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Primary Documents

Throughout the year, the Society will post selected original documents and transcriptions of military correspondence to help deepen and foster a broader understanding about the origins of the Seminole Negro Indian Scouts and their interactions with the U.S. Government and Military. 
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Origins of the Seminole Negro Indian Scouts

This booklet contains 50 transcribed letters that provide firsthand contemporary accounts of how the Seminole Negroes negotiated service as Scouts to support themselves while waiting for transit from Texas back to “Indian Territory” (modern-day Oklahoma). This is the only work of its kind, as it shows the origins of the Scouts and the evolution of their journey in detail through original documentation from Library of Congress records that have never been transcribed and made available before.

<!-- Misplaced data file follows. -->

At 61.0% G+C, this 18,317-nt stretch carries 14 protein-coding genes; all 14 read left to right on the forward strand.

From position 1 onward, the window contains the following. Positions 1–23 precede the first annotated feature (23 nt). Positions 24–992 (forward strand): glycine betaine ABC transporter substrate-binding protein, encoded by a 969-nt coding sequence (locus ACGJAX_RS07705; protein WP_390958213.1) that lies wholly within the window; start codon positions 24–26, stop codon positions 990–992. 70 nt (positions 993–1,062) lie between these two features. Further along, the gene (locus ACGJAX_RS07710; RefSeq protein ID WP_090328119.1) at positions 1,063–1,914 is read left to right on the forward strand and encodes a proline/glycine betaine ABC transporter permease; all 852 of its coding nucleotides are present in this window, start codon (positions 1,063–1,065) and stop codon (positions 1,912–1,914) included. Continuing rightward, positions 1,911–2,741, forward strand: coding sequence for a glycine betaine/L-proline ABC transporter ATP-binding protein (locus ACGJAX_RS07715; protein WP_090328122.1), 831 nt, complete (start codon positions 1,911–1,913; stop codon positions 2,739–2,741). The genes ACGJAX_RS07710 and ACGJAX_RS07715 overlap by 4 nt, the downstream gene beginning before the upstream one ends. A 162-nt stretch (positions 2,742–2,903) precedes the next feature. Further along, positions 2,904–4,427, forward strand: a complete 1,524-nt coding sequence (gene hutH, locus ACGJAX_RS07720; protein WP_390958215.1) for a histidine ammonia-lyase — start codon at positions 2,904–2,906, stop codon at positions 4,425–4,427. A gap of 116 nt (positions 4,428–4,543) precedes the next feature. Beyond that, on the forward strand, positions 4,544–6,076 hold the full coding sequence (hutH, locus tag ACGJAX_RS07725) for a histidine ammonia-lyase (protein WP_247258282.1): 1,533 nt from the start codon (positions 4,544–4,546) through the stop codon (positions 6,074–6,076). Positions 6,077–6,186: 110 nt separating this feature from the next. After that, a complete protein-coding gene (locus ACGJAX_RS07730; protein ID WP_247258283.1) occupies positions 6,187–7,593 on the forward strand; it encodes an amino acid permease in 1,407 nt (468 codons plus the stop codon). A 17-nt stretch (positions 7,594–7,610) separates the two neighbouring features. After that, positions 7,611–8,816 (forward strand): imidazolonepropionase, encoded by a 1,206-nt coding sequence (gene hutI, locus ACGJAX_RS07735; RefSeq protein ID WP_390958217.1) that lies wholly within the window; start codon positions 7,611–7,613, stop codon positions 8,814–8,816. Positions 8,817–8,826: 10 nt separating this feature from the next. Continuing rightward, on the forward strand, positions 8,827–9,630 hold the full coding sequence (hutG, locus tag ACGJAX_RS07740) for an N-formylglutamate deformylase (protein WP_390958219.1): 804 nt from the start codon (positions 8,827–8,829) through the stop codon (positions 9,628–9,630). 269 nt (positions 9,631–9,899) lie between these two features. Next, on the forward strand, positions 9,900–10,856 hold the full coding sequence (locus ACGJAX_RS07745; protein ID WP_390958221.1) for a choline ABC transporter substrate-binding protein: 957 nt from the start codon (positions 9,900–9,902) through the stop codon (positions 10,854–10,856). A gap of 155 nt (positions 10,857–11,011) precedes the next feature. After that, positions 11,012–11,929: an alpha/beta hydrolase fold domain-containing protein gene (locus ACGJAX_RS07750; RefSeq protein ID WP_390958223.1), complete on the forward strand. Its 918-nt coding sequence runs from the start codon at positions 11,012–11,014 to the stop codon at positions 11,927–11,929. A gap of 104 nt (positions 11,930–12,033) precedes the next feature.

Click the image to read an except. The complete booklet is available for purchase in the Store.

Correspondence

These first six letters document the creation of the Scouts, starting from military reports about the initial discussions with the Seminole Negroes living in Mexico to the first Muster-In-Roll of the first 11 Seminole Negro Indian Scouts at Fort Duncan, TX.
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Riding with the Scouts: Letters and Documents About Their Service
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 The 1877 Winter Campaign Documents

These documents provide insights into the Scouts harsh and dangerous work conditions. Between Nov.14 and Dec. 16, 1877, they marched 610 miles in pursuit of  a band of Mescalero Apaches.  On Thanksgiving Day, Nov. 29, 1877,  what was a physically challenging expedition erupted into armed conflict. 

Updated with a list of Scouts enlisted during this expedition. 

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